Students in classes at all universities are lied to, cheated and stolen from every day through grade inflation. Recently at Louisiana State University, a faculty member who refused to lie, cheat or steal was removed from her class of biology students during the semester and grades of her students were summarily raised according to news reports.
The classroom is an intellectual sanctuary for faculty and student alike.
If a teacher of economics is promoting communism, aside from the historical stupidity of it, and the students are soaking it up, aside from the fundamental naïveté of it, and earning A’s in nodding approval, aside from the mindlessness of it, it is OK in the intellectual free market.
Likewise, if a faculty member in a history class articulates the impact of the Christian ethic on American republicanism (not Republicanism) and declares it as central, powerful and important, it is OK in the intellectual free market.
What is bothersome is that, evidently, Dominique Homberger, professor of biology at LSU, required that students read biology every day. She would quiz them at the beginning of every class and record grades. For the heinous act of setting and demonstrating intellectual standards, she was relieved of her teaching duties.
That is stealing.
I may have only part of the story. What if the tests were unnecessarily complex or stupefying in detail? It is still an intellectual free market. Write a letter to the president, dean or the local newspaper and tell the story. “The teacher made me read and be responsible and this is unfair,” the complaining student may say. He may have even completed English Composition and probably “earned” an “A”.
Even more worrisome in this case is that Kevin Carman, Dean of the College of Basic Sciences, reports that “Professor Homberger is not being penalized in any way; her salary has not been decreased nor has any aspect of her appointment been changed”. Her professionalism is questioned because she expected excellence. This is not a penalty? The University is protecting students from intellectual standards.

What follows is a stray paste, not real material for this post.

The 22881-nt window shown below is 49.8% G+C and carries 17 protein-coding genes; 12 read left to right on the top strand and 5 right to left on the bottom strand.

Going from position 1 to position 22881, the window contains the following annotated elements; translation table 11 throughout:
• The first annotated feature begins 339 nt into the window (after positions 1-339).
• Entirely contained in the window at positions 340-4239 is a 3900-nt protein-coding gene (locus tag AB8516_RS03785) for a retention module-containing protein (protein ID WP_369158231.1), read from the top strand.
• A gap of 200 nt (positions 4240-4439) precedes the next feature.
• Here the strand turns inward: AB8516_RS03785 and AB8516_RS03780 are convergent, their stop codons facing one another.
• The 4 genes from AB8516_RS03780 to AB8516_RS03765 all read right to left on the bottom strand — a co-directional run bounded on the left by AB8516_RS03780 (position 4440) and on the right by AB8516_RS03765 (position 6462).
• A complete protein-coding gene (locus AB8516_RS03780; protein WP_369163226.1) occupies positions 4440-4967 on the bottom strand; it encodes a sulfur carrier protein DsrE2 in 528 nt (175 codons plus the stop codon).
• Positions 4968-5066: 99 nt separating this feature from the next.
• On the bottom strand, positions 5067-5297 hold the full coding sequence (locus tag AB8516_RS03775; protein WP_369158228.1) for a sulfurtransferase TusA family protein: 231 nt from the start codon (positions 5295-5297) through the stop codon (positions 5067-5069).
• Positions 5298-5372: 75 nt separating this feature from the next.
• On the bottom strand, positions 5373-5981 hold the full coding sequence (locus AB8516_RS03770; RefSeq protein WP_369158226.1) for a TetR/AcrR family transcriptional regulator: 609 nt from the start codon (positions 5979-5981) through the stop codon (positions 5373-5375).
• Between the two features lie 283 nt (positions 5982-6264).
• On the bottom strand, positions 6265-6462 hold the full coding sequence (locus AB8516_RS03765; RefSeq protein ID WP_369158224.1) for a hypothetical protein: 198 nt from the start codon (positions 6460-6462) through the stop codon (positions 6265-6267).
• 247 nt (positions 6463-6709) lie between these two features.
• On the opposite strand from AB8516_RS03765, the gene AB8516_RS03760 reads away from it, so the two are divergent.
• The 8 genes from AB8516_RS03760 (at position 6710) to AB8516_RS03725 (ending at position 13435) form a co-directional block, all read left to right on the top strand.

That is cheating.
A university accepts students who, by all reasonable measures, may not successfully perform. These well-intended or self-serving institutions (pick your poison) knowingly lie to students. As average entering ACT scores sink and grades rise, something is awry. The record is clear, locally and nationally.
If the football coach likewise lied, i.e., gave the starting running back position to a 185-pounder who ran a 40 in 5.8 seconds, he would be castigated, then fired. In the academic arena, faculty members are rewarded, or at least in the case of LSU not punished, for making students believe they can do what they can’t.
That is lying.
Students know the game. They quit school after a few years, with debt, without a degree, with anxiety, and with a bad taste for the opportunity that a university was supposed to provide. Instead, deceit was delivered.
I tell students that I can lie to them by regarding their work as better than it is. This prevarication might be welcome for a season, but eventually somebody will tell them the truth and they will remember me as a hypocrite.
I can also lie to them by suggesting that their work is not as good as it really is. This form of misrepresentation devalues the fruit of student intellect and labor.
A famous road paved with good intentions is bounded by these deceptive ditches.
In Grades Gone Wild, in the Christian Science Monitor on March 24, 2009, Stuart Rojstaczer, a former professor of geophysics at Duke University, cataloged the cause and the cure of grade inflation in a concise fashion.
“Our college classrooms are filled with students who do not prepare for class. Many study less than 10 hours a week – that’s less than half the hours they spent studying 40 years ago. Paradoxically, students are spending more and more money for an education that seems to deliver less and less content”.
Due to the incalculable cost of lying, cheating, and stealing borne by all, great universities tell the truth, even when painful.